Obama to Latin America
The United States is counter-ing the Independent development of Latin American countries by using its military power and influence.
For more than two centuries, the United States has viewed Latin America as its "backyard", a geopolitical sphere of influence where it acts as undisputed hegemon. The history of the Western hemisphere, broadly speaking, reflects this reality as the US has influenced, dominated, and otherwise controlled the political and economic development of most of the countries of Central and South America, as well as the Caribbean.
However, recent years have borne witness to a growing independence and assertiveness from many nations in the region, owing in no small part to the rise of Hugo Chavez in Venezuela. Indeed, with Venezuela as the exemplar, and Chavez as the initiator of the process of regional integration and collective security, Latin America has grown increasingly independent of its imperial neighbour to the north.
And it is precisely this political, economic, and cultural independence that the US has moved to counteract in the most effective way it can: militarily. Using pretexts ranging from the "War on Drugs" to humanitarian assistance, and the "War on Terror", the US seeks to regain its military foothold in the region, and thereby maintain and further its hegemony. Despite resumption of bilateral relations between Cuba and America, Washington's basic policy towards Latin America remains the same.
In many ways, Barack Obama's trip to Cuba and Argentina lived up to the hype.
Since making the announcement of his trip on 18 February 2016, there had been a whirlwind of speculation as to what exactly Obama would do and say on the island. Over 1,400 journalists were on hand for the moment that the US president arrived in Cuba's Revolutionary Square, with the iconic backdrop of the Guevara's image looking on from the Interior Ministry. The symbolic significance of the entire ordeal was compelling, and much of the world watched with awe.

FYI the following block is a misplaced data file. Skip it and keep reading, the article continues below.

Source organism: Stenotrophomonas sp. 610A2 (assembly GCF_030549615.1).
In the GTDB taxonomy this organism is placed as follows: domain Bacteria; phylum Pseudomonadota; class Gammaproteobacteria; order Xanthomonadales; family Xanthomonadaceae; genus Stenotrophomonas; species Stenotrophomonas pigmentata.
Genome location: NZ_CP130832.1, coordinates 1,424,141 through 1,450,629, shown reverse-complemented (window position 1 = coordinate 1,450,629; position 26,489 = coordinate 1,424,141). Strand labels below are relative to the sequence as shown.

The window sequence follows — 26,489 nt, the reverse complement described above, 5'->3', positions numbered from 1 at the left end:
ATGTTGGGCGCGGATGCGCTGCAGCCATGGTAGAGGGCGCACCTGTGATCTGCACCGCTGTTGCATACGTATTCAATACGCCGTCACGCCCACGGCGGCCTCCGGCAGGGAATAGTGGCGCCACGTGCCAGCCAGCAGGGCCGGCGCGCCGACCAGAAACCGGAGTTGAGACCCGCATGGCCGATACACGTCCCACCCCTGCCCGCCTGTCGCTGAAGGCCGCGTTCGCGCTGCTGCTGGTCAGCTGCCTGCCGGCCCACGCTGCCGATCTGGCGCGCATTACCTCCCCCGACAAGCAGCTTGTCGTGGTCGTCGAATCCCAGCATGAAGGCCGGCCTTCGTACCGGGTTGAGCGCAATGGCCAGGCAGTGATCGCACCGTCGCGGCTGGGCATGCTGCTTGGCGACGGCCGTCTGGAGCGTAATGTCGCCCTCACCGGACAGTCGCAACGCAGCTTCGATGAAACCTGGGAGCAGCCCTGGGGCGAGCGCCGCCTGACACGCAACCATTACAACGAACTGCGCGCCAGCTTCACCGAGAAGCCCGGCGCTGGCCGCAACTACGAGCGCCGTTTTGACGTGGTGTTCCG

While the visuals were undeniably powerful, the content of the US leader’s speech was less impactful. Rather, many Cubans were more impacted by what Obama did not say: I'm sorry.
Everyone knew Obama would meet with US-financed opposition activists, and so it was no surprise that he made no mention of any foreseeable end to destabilization efforts against Cuba's government. And while it is true that he has said his administration would attempt to close the Guantanamo prison, at no point has he said that the United States would return the base to Cuba, as the country has been demanding for over 50 years.
Similarly, despite commitments to end the economic blockade, there is no clear end to this policy which has crippled Cuba's economy for half a century. Surely no one expected Obama to make some major announcement while in Havana—though he does have the power to—but the fact that he did not acknowledge the culpability of his country in keeping Cuba poor is revealing. Far from apologising for a policy that drains billions of dollars from Cuba annually and that at one point looked to starve its people into submission, he actually continued to promote the imperial myth that Cuba ruined its own economy!
Days later in Argentina, Obama stayed on the same message, repeating but adapting his previous message for Cubans.
Arriving at the Casa Rosada to meet with newly-minted Argentine leader Mauricio Macri, Obama was quick to heap praise on the Latin American billionaire. Obama said his administration was "impressed" by the work done by Macri in his first 100 days, including his advocacy of "human rights" and said that Argentina should be an example for the region. Macri of course has laid off more than 100,000 public employees, negotiated a deal with vulture fund creditors that will burden Argentines with a US$10 billion debt, while also jailing opposition leaders.
"Free markets create wealth", Obama told a crowd of 'young entrepreneurs' before going on to say that Cuba "looks like it did in the 1950's" because of the failure of its own people and government. The message to Argentine—'we want you to adopt pro-market policies', even though this market orthodoxy collapsed Argentina's economy in 2001.
Vol. 49, No.1, Jul 10 - 16, 2016